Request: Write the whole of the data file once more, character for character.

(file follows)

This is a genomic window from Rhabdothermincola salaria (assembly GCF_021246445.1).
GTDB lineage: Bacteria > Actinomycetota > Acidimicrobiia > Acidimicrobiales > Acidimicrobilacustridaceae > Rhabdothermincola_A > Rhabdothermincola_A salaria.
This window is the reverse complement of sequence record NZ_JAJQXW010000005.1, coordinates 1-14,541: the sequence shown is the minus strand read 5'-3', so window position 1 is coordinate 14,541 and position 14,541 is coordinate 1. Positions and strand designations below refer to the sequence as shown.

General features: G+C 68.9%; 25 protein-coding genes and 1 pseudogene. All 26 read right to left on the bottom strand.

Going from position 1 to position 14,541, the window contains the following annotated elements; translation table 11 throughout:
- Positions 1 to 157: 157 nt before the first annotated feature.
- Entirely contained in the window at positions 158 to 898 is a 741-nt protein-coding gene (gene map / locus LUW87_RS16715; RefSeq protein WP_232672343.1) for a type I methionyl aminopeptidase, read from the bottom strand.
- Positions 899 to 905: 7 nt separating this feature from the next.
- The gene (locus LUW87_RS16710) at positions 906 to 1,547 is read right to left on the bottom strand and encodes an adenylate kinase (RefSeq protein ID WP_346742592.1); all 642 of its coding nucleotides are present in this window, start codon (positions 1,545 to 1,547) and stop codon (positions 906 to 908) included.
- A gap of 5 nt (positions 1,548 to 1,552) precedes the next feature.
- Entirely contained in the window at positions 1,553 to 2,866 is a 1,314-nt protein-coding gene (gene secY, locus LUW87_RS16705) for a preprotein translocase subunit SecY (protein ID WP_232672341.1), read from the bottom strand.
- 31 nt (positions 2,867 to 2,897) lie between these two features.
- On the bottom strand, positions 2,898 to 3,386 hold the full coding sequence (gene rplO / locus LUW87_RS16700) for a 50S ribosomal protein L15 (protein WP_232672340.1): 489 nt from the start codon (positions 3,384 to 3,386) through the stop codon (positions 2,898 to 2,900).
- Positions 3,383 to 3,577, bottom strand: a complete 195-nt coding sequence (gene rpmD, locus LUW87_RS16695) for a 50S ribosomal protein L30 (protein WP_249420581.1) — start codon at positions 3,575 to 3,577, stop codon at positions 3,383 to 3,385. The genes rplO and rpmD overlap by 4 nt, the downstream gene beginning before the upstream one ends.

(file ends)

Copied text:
This is a genomic window from Rhabdothermincola salaria (assembly GCF_021246445.1).
GTDB lineage: Bacteria > Actinomycetota > Acidimicrobiia > Acidimicrobiales > Acidimicrobilacustridaceae > Rhabdothermincola_A > Rhabdothermincola_A salaria.
This window is the reverse complement of sequence record NZ_JAJQXW010000005.1, coordinates 1-14,541: the sequence shown is the minus strand read 5'-3', so window position 1 is coordinate 14,541 and position 14,541 is coordinate 1. Positions and strand designations below refer to the sequence as shown.

General features: G+C 68.9%; 25 protein-coding genes and 1 pseudogene. All 26 read right to left on the bottom strand.

Going from position 1 to position 14,541, the window contains the following annotated elements; translation table 11 throughout:
- Positions 1 to 157: 157 nt before the first annotated feature.
- Entirely contained in the window at positions 158 to 898 is a 741-nt protein-coding gene (gene map / locus LUW87_RS16715; RefSeq protein WP_232672343.1) for a type I methionyl aminopeptidase, read from the bottom strand.
- Positions 899 to 905: 7 nt separating this feature from the next.
- The gene (locus LUW87_RS16710) at positions 906 to 1,547 is read right to left on the bottom strand and encodes an adenylate kinase (RefSeq protein ID WP_346742592.1); all 642 of its coding nucleotides are present in this window, start codon (positions 1,545 to 1,547) and stop codon (positions 906 to 908) included.
- A gap of 5 nt (positions 1,548 to 1,552) precedes the next feature.
- Entirely contained in the window at positions 1,553 to 2,866 is a 1,314-nt protein-coding gene (gene secY, locus LUW87_RS16705) for a preprotein translocase subunit SecY (protein ID WP_232672341.1), read from the bottom strand.
- 31 nt (positions 2,867 to 2,897) lie between these two features.
- On the bottom strand, positions 2,898 to 3,386 hold the full coding sequence (gene rplO / locus LUW87_RS16700) for a 50S ribosomal protein L15 (protein WP_232672340.1): 489 nt from the start codon (positions 3,384 to 3,386) through the stop codon (positions 2,898 to 2,900).
- Positions 3,383 to 3,577, bottom strand: a complete 195-nt coding sequence (gene rpmD, locus LUW87_RS16695) for a 50S ribosomal protein L30 (protein WP_249420581.1) — start codon at positions 3,575 to 3,577, stop codon at positions 3,383 to 3,385. The genes rplO and rpmD overlap by 4 nt, the downstream gene beginning before the upstream one ends.